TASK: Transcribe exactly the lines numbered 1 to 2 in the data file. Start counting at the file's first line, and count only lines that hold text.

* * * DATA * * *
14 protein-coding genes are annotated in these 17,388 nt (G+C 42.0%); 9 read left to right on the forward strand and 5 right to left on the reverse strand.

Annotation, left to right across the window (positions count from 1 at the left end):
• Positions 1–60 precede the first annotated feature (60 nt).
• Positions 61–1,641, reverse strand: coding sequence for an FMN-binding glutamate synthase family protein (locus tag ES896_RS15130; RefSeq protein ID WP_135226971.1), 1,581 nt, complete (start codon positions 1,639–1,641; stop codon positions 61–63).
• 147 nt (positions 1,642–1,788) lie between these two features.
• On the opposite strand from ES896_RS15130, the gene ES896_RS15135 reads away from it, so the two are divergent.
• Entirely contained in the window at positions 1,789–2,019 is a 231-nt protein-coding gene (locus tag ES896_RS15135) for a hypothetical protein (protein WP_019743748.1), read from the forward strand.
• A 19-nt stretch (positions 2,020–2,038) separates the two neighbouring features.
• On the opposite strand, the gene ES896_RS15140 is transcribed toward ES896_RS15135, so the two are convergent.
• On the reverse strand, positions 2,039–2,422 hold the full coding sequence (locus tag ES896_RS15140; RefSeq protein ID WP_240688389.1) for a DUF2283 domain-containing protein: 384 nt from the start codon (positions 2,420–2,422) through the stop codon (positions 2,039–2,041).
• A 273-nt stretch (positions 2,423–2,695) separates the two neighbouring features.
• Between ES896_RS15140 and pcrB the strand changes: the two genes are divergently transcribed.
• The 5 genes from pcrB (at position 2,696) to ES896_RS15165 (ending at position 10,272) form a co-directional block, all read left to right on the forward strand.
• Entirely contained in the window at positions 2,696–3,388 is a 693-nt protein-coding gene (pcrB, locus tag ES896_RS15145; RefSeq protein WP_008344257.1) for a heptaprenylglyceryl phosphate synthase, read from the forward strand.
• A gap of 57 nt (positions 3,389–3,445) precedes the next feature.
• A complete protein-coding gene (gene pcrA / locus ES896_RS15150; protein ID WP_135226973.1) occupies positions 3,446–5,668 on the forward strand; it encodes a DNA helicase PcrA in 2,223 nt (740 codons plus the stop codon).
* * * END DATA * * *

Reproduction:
14 protein-coding genes are annotated in these 17,388 nt (G+C 42.0%); 9 read left to right on the forward strand and 5 right to left on the reverse strand.

Annotation, left to right across the window (positions count from 1 at the left end):